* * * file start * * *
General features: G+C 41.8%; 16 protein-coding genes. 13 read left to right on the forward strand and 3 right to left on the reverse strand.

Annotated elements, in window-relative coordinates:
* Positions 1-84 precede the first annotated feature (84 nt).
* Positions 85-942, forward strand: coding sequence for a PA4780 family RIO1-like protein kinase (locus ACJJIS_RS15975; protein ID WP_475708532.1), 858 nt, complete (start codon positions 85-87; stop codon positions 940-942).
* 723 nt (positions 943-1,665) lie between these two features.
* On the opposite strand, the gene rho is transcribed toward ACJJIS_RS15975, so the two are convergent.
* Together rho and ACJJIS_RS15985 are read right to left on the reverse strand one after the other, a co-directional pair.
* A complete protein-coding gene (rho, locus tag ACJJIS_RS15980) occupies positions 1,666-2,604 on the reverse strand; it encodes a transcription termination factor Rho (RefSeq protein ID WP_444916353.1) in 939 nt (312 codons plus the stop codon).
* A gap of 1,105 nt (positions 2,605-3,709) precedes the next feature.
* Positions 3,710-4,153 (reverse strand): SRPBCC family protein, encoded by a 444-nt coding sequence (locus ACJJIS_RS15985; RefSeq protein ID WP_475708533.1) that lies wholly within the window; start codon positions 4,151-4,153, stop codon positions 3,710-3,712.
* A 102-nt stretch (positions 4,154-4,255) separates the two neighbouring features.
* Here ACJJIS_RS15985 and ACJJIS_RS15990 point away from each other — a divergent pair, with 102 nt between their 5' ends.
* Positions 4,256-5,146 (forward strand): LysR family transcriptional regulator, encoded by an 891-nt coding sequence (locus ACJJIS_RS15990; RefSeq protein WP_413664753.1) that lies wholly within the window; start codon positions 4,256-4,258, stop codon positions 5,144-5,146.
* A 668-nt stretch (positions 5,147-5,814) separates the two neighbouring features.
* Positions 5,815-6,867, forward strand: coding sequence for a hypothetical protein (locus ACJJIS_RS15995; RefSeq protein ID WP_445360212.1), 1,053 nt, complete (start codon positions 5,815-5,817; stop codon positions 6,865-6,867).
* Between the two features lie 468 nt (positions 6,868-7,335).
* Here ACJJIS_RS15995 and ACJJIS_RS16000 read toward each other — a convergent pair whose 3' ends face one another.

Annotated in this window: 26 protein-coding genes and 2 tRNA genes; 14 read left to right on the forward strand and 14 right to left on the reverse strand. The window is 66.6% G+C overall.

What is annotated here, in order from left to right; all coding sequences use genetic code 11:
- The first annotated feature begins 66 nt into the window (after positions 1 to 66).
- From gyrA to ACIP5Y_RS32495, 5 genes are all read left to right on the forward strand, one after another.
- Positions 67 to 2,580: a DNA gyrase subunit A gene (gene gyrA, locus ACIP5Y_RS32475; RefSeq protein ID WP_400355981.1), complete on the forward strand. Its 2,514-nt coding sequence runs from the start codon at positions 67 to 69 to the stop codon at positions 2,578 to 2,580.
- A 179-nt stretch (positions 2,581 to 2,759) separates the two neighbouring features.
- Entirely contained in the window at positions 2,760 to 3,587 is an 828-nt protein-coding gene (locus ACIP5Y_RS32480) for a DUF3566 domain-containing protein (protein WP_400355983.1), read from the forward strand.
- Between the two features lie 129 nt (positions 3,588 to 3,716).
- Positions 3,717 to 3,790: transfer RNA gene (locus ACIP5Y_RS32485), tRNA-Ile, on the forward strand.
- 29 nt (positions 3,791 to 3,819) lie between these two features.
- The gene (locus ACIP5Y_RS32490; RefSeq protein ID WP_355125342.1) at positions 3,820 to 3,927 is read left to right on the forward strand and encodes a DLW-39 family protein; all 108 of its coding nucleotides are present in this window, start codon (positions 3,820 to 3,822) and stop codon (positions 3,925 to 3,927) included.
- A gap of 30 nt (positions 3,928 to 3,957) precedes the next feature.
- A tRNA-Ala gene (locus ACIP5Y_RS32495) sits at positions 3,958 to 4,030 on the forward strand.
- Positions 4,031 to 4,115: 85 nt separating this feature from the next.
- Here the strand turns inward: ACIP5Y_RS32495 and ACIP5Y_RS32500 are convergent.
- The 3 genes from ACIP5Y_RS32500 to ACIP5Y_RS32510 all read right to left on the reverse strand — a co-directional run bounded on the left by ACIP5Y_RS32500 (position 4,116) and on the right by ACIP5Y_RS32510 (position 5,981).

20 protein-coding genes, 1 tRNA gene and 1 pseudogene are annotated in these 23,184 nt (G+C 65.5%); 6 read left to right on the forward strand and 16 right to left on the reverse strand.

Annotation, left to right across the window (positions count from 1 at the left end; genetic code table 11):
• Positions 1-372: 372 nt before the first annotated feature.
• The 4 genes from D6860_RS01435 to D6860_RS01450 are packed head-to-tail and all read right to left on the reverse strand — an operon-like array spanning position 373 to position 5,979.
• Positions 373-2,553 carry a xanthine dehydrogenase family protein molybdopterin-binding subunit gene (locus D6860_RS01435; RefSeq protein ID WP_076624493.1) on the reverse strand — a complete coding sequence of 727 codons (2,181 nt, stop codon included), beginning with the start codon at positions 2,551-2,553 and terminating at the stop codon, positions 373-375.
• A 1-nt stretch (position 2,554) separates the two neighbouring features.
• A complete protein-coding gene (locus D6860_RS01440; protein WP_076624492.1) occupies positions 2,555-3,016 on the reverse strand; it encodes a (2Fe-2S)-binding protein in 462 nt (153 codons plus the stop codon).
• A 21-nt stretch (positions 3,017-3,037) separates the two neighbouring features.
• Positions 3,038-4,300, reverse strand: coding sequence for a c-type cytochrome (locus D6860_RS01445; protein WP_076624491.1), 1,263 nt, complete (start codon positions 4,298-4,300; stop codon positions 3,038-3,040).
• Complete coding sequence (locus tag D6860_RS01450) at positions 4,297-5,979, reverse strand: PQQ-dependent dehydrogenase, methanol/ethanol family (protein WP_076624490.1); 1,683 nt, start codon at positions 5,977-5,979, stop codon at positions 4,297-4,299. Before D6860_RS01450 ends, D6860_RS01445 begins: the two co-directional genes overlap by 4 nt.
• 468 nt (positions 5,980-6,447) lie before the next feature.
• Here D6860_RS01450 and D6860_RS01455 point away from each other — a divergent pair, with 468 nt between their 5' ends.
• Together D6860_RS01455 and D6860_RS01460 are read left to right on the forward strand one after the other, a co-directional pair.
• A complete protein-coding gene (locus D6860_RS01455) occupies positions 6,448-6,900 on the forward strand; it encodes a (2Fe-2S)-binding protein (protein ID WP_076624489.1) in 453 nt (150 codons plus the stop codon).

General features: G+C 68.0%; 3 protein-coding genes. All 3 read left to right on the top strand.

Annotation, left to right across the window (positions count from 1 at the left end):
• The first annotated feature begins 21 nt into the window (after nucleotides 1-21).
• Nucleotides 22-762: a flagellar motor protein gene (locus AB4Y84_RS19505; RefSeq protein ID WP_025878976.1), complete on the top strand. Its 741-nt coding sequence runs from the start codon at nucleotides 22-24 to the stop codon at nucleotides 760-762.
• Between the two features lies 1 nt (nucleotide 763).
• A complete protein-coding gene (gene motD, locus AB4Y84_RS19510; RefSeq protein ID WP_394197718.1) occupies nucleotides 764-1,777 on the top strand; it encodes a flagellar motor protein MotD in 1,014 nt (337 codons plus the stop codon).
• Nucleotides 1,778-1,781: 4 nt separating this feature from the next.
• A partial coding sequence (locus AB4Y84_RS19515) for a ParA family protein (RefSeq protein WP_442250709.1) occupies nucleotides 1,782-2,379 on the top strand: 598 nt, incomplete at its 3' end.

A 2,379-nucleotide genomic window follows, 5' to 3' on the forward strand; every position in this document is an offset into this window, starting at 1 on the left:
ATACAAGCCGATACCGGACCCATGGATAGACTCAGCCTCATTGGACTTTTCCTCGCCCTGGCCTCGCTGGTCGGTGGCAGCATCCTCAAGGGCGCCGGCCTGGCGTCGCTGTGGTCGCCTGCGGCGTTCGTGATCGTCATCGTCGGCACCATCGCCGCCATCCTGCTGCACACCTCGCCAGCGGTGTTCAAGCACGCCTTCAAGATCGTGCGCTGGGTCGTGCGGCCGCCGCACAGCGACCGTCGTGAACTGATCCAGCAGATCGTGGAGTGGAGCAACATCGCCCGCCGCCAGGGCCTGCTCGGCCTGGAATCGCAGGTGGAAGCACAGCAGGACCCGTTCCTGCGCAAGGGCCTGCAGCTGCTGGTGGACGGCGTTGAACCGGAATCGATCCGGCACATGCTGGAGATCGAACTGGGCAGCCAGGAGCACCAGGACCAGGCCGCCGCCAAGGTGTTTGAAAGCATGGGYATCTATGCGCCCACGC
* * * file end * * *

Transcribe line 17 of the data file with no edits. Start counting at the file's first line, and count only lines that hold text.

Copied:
* Here ACJJIS_RS15995 and ACJJIS_RS16000 read toward each other — a convergent pair whose 3' ends face one another.